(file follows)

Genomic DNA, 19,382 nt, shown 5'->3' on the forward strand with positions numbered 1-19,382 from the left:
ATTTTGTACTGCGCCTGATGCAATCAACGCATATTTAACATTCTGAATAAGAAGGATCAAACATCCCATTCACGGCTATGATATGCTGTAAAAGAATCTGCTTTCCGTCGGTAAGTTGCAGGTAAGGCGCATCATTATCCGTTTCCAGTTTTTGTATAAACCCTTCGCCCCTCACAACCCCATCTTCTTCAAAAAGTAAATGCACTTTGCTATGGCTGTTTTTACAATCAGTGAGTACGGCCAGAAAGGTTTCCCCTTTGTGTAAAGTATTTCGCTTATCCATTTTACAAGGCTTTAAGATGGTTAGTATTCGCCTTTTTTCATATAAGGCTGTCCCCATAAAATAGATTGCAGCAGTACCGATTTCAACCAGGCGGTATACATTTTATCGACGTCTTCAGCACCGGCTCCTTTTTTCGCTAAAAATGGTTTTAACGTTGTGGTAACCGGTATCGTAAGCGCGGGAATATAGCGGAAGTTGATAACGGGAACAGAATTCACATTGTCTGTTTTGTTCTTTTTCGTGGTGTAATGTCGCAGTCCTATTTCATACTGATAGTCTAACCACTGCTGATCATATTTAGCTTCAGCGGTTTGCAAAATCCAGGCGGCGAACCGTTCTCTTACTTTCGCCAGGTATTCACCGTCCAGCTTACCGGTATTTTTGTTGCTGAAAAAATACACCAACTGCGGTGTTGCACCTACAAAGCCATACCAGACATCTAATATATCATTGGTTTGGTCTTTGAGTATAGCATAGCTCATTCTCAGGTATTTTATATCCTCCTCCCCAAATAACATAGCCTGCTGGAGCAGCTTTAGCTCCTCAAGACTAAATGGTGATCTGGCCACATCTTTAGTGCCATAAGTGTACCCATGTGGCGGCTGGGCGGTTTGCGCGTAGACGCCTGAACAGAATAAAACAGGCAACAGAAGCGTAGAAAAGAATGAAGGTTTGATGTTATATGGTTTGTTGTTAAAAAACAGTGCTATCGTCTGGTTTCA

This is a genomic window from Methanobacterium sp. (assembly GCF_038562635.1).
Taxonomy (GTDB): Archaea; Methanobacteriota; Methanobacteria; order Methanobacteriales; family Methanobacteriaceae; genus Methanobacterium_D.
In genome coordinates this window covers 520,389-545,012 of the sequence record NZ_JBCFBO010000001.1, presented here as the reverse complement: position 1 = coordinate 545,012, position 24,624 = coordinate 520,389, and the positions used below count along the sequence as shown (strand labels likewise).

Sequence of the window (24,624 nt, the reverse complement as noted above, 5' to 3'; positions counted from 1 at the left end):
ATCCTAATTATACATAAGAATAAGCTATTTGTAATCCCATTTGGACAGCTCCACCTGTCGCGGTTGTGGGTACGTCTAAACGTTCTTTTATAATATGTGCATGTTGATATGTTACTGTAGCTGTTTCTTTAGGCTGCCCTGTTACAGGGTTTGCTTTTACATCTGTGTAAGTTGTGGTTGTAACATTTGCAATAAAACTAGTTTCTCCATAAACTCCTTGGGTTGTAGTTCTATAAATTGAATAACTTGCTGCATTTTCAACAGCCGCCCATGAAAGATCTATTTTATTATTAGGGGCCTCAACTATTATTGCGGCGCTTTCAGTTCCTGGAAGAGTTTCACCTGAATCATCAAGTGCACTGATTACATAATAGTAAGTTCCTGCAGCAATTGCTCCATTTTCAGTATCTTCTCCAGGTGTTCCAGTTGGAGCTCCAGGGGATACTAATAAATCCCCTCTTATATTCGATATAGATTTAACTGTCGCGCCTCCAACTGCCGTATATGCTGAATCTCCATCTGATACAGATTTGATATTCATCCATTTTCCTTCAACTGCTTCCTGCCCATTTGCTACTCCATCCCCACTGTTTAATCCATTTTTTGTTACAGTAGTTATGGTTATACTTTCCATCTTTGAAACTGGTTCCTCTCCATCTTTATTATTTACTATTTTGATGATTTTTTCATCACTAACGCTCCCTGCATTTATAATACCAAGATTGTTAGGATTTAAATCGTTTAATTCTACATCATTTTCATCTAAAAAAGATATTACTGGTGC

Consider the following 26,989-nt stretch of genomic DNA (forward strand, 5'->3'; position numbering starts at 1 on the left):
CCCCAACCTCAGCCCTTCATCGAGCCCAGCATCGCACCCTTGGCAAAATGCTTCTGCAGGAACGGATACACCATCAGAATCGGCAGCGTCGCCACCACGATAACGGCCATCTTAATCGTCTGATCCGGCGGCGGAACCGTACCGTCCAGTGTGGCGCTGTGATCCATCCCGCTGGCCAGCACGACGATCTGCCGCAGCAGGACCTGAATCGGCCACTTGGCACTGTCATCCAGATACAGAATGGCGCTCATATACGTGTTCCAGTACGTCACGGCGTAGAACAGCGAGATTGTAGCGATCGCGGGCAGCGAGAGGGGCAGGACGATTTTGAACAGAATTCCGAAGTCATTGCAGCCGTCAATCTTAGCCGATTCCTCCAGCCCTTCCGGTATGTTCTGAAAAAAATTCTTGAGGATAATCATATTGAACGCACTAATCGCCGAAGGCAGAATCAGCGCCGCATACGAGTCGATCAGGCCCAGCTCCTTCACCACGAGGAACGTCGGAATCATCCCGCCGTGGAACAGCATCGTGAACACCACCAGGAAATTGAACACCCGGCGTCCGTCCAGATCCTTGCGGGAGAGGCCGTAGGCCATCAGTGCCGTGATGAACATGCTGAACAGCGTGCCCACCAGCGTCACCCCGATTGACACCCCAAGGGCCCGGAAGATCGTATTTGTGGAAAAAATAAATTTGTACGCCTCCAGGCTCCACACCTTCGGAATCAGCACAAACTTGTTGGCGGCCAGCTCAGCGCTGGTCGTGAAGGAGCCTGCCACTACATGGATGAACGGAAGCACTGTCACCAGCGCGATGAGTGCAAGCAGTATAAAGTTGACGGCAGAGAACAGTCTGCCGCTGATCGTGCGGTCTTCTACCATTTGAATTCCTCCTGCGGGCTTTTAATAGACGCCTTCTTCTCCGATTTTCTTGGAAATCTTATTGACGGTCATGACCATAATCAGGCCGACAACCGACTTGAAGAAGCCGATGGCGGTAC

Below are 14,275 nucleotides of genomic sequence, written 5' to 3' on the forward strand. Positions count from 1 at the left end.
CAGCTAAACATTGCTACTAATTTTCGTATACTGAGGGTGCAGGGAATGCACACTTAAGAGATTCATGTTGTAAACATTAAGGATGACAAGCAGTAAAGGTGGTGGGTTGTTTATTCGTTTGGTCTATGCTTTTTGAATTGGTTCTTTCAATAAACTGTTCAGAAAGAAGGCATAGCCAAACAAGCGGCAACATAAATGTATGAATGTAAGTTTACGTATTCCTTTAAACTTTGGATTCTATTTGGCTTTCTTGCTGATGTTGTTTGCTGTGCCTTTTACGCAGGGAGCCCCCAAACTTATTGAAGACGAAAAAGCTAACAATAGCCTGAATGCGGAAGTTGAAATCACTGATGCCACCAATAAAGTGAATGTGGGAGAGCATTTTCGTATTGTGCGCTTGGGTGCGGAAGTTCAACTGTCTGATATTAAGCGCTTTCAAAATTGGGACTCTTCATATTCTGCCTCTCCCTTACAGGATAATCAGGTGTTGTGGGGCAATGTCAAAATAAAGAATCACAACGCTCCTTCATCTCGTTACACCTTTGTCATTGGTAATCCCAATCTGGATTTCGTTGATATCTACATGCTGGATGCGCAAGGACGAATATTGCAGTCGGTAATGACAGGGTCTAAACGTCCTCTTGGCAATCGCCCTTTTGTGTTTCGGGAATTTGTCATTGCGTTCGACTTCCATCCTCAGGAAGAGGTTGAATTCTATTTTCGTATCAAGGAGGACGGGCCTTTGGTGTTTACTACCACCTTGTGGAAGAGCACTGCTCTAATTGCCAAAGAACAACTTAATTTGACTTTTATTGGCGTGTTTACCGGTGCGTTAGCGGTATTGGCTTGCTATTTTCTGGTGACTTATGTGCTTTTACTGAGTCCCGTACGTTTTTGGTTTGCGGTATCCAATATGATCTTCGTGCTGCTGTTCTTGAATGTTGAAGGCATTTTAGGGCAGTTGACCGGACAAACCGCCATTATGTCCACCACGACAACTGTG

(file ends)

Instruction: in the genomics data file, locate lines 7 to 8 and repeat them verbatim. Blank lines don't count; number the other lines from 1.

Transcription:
ATCCTAATTATACATAAGAATAAGCTATTTGTAATCCCATTTGGACAGCTCCACCTGTCGCGGTTGTGGGTACGTCTAAACGTTCTTTTATAATATGTGCATGTTGATATGTTACTGTAGCTGTTTCTTTAGGCTGCCCTGTTACAGGGTTTGCTTTTACATCTGTGTAAGTTGTGGTTGTAACATTTGCAATAAAACTAGTTTCTCCATAAACTCCTTGGGTTGTAGTTCTATAAATTGAATAACTTGCTGCATTTTCAACAGCCGCCCATGAAAGATCTATTTTATTATTAGGGGCCTCAACTATTATTGCGGCGCTTTCAGTTCCTGGAAGAGTTTCACCTGAATCATCAAGTGCACTGATTACATAATAGTAAGTTCCTGCAGCAATTGCTCCATTTTCAGTATCTTCTCCAGGTGTTCCAGTTGGAGCTCCAGGGGATACTAATAAATCCCCTCTTATATTCGATATAGATTTAACTGTCGCGCCTCCAACTGCCGTATATGCTGAATCTCCATCTGATACAGATTTGATATTCATCCATTTTCCTTCAACTGCTTCCTGCCCATTTGCTACTCCATCCCCACTGTTTAATCCATTTTTTGTTACAGTAGTTATGGTTATACTTTCCATCTTTGAAACTGGTTCCTCTCCATCTTTATTATTTACTATTTTGATGATTTTTTCATCACTAACGCTCCCTGCATTTATAATACCAAGATTGTTAGGATTTAAATCGTTTAATTCTACATCATTTTCATCTAAAAAAGATATTACTGGTGC

Consider the following 26,989-nt stretch of genomic DNA (forward strand, 5'->3'; position numbering starts at 1 on the left):